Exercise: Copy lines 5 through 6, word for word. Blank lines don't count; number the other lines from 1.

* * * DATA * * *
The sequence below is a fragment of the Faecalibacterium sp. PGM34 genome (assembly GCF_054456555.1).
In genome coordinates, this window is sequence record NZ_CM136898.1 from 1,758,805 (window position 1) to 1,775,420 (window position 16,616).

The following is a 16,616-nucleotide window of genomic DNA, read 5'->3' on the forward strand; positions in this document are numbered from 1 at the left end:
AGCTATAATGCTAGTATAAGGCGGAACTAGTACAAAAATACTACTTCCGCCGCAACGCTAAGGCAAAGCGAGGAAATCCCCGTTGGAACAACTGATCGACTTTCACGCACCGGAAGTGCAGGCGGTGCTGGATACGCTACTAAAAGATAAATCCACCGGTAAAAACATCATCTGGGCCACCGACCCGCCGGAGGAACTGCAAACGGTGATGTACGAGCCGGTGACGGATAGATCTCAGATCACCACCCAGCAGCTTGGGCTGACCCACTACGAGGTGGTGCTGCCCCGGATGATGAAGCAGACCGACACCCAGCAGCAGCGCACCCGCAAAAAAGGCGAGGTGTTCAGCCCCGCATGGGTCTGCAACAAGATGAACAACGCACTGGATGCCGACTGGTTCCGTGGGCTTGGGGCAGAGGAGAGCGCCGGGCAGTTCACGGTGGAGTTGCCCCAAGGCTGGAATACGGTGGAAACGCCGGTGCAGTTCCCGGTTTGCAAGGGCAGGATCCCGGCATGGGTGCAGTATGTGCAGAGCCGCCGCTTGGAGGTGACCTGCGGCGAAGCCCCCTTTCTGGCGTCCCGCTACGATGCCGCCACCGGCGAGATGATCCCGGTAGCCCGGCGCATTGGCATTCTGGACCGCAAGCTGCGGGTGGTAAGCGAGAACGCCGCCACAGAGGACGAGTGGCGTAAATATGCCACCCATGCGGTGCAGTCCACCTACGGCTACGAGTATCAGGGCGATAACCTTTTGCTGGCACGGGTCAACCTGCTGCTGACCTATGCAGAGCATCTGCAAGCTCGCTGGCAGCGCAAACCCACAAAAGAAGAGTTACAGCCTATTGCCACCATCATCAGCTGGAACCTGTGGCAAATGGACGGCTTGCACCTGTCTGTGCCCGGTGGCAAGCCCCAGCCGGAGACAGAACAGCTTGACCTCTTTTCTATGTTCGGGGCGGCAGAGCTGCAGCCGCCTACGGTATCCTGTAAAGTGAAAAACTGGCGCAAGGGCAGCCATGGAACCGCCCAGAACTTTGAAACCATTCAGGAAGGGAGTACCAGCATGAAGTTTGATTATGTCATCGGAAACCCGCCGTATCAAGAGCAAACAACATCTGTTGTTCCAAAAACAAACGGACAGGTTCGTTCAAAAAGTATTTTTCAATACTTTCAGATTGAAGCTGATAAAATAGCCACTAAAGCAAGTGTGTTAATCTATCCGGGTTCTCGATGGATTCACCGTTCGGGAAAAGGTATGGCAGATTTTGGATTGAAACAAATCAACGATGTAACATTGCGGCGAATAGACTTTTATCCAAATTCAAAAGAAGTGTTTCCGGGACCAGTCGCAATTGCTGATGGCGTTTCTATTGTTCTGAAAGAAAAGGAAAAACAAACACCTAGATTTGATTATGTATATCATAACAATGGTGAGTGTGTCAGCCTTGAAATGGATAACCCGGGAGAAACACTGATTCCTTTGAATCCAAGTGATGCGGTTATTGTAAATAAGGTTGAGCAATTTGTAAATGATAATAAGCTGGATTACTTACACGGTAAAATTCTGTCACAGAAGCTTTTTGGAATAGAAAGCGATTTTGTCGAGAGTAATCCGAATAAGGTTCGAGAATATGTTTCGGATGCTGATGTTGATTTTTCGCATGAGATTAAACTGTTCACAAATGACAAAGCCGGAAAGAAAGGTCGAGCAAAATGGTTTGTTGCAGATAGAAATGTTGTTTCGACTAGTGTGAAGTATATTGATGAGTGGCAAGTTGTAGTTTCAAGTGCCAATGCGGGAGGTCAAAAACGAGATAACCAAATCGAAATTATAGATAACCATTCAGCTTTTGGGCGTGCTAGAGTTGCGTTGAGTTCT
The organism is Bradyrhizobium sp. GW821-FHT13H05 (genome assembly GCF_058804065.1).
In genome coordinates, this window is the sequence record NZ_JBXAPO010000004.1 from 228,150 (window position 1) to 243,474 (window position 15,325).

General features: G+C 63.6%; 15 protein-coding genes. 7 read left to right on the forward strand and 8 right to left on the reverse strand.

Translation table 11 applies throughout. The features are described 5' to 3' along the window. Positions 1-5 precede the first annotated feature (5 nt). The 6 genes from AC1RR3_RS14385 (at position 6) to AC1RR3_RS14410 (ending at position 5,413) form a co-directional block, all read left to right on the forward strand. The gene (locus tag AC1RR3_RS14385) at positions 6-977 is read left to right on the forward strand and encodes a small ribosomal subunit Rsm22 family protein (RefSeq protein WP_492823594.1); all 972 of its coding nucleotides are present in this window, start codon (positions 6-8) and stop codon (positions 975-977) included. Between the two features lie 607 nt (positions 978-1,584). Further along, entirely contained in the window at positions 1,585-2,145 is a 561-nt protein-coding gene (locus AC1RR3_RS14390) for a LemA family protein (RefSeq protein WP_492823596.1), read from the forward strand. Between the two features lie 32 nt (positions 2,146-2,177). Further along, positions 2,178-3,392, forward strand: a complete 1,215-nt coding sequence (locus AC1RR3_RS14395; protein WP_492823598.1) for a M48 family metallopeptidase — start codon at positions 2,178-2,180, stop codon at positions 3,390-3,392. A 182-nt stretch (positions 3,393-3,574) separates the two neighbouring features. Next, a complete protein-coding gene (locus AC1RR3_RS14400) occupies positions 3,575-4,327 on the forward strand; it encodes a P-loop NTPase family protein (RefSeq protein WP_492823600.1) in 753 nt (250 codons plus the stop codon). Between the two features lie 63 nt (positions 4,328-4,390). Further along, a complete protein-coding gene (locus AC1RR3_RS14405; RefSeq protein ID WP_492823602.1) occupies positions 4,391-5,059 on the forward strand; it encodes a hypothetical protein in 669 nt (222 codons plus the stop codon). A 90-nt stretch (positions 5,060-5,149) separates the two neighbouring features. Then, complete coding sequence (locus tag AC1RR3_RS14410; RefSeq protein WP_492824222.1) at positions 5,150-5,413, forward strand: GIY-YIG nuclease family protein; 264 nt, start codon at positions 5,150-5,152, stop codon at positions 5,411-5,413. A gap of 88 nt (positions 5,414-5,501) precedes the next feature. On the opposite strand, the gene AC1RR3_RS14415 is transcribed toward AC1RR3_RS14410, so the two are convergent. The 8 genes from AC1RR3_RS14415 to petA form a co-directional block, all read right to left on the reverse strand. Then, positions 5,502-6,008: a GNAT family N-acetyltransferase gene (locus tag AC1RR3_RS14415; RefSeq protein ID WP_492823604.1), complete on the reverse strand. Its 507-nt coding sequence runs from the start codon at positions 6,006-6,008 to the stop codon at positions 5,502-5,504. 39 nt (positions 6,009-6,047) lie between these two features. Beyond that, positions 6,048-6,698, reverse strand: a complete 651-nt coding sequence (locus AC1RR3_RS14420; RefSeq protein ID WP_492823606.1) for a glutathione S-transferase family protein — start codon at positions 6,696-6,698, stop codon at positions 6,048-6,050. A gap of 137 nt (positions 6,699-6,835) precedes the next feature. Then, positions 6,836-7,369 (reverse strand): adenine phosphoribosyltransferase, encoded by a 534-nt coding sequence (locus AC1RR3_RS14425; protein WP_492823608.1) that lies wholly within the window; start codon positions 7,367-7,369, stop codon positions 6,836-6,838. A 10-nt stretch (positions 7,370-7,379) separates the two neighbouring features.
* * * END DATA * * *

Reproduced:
The organism is Bradyrhizobium sp. GW821-FHT13H05 (genome assembly GCF_058804065.1).
In genome coordinates, this window is the sequence record NZ_JBXAPO010000004.1 from 228,150 (window position 1) to 243,474 (window position 15,325).